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Terror threats in 2021: No time for complacency | Analyst Picks| RiskMap 2021

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Terror threats in 2021: No time for complacency 

Joseph Smith | Senior Analyst

Terrorism is an evolving threat and will warrant close monitoring in 2021. It has fallen down the list of priority risks for companies in recent years. Since Islamic State (IS) was at its height, total terrorist attacks numbers globally have been on the slide. Extremist groups no longer hold and administer the amount of territory they once controlled across the Middle East.  

However, the increasing permanence of state fragmentation in some countries is fuelling aggressive competition for power. Extremist groups of various stripes are ascendant in the Sahel and parts of sub-Saharan Africa such as Mozambique. Across some conflict zones, pressure from counter-terrorism operations have widened the range of targets that militants perceive as legitimate. In others, foreign troop drawdowns will degrade the capabilities of local security forces to effectively respond to the threat. Insurgencies remain entrenched in pockets of the Americas and Asia Pacific.  

Islamist extremist ideologies continue to circulate in Europe and North America. Locking up adherents has not eliminated the threat, as illustrated by attacks in Europe in recent months, some of which have involved released inmates.  

Meanwhile, right-wing extremism is now the fastest growing terrorist threat in Europe and North America, putting governments, left-leaning activists and racial or religious minorities in the crosshairs. Although most attackers act alone, they are typically plugged into an online community with international links. Polarised politics in countries including the US have raised the prospects of targeted political violence on the right and left.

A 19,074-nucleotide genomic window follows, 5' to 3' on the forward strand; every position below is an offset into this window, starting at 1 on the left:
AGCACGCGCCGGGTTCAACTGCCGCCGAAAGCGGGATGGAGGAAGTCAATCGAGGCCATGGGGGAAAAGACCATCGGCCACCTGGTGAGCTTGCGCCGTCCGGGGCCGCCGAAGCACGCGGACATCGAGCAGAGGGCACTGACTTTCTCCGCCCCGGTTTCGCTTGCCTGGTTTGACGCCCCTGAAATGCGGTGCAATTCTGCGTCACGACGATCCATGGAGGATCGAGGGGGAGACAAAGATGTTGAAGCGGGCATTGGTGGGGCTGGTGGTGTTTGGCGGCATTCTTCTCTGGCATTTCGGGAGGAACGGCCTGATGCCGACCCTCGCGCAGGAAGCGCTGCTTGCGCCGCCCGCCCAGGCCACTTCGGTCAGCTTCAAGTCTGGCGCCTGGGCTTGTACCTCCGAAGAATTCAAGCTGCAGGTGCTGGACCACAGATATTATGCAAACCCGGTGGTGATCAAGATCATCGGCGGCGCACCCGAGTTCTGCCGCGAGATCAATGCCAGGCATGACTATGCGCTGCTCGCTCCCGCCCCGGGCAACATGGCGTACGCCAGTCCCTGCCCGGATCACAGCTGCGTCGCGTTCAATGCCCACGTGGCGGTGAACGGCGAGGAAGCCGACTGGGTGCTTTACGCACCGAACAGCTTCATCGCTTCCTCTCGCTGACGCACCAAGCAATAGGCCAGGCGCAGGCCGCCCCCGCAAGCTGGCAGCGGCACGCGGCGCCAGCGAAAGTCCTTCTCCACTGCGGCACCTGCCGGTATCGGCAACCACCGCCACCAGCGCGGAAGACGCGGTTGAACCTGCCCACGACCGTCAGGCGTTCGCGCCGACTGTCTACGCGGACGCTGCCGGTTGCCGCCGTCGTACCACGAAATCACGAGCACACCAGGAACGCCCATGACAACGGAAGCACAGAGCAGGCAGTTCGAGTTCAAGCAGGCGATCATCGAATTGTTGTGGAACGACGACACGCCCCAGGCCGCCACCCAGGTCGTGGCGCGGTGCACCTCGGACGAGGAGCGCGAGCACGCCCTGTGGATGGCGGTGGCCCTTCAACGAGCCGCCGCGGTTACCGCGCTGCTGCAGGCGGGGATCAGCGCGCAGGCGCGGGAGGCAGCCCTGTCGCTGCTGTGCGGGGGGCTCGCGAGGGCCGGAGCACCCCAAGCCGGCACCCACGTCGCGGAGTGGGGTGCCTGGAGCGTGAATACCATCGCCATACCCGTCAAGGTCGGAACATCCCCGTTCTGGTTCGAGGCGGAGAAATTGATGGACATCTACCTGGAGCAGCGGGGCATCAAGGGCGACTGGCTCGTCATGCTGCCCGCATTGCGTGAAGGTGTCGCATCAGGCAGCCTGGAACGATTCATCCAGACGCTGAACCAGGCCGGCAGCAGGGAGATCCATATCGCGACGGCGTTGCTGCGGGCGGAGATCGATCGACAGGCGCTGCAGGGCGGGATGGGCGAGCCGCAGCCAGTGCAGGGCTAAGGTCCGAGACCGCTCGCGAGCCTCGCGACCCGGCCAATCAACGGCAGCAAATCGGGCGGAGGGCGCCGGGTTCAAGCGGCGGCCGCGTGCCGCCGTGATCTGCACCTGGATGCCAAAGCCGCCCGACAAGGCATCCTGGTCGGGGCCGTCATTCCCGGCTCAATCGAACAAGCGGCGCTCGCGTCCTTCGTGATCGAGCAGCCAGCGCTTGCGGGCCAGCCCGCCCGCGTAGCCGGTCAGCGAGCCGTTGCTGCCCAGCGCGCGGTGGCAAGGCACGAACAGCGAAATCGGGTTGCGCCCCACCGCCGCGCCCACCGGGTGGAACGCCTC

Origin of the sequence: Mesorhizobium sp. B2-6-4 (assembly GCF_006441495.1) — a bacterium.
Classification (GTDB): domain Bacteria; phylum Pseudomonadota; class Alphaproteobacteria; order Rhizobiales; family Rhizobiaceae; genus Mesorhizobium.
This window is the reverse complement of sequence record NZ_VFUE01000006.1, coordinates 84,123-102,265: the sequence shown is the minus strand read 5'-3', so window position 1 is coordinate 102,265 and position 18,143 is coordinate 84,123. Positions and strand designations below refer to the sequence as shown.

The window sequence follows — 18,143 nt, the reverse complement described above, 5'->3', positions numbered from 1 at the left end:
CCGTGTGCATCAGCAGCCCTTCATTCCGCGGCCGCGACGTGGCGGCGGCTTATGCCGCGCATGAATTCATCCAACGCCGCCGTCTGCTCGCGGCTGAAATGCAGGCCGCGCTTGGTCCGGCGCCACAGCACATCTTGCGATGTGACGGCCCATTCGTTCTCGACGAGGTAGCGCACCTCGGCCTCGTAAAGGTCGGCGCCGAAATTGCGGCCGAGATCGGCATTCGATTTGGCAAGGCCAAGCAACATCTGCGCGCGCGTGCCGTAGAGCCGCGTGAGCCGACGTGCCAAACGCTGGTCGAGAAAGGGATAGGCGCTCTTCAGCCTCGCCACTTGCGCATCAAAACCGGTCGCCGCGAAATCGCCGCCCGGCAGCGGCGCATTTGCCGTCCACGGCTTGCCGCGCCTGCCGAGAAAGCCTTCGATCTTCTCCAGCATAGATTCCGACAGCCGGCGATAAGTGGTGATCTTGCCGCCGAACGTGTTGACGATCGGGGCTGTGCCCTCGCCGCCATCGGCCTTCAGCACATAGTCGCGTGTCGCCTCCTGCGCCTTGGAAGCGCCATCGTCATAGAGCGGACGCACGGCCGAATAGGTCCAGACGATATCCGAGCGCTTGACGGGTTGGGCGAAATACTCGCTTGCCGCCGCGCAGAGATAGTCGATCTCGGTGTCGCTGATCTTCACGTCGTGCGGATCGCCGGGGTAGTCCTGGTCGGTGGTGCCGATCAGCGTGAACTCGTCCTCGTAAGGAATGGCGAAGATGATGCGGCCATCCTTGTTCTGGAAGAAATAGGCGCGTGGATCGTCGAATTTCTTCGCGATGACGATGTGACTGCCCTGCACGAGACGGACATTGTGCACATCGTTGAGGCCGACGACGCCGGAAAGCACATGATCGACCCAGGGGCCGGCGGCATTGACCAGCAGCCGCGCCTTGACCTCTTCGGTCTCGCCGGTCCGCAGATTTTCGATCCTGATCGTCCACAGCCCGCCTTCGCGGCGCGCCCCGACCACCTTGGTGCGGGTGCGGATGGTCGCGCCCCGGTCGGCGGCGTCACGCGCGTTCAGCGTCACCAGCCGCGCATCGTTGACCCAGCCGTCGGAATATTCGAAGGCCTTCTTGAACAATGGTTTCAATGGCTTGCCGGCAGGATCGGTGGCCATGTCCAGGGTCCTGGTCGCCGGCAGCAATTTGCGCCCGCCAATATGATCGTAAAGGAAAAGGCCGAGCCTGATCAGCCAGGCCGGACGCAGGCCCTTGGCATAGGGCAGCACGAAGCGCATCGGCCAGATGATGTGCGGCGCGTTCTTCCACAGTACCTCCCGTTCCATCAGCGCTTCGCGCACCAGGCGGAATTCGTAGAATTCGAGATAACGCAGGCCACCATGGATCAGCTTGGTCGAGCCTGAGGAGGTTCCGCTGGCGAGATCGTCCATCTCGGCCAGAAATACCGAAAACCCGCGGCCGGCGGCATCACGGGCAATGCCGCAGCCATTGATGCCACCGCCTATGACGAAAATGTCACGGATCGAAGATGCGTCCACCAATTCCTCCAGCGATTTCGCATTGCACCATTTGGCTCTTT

COVID-19 has exacerbated many of the existing political, religious and socioeconomic drivers of terrorist violence across regions. Radicalisation is likely to have increased: people are spending more time online in relative isolation. The pandemic and the economic downturn have also created fertile terrain for extremist narratives to thrive. Islamist extremists have portrayed it as a punishment from god against non-believers. For right-wing extremists, the crisis continues to exacerbate xenophobia and turbocharge anti-government sentiment. The potential for single-issue radicalisation has also increased with the flood of mis- and disinformation about the virus fuelling new and existing conspiracy theories. Some of these debunked theories have dovetailed with extremist narratives; others cut across ideological lines. Their interpretation by individual radicalised followers will add a layer of unpredictability to future attacks that further complicates risk management. 

All the while, deteriorating fiscal outlooks will place pressure on states’ counter-terrorism and law enforcement capabilities in 2021 and beyond. Now is not the time to forget about the terrorist threat. 

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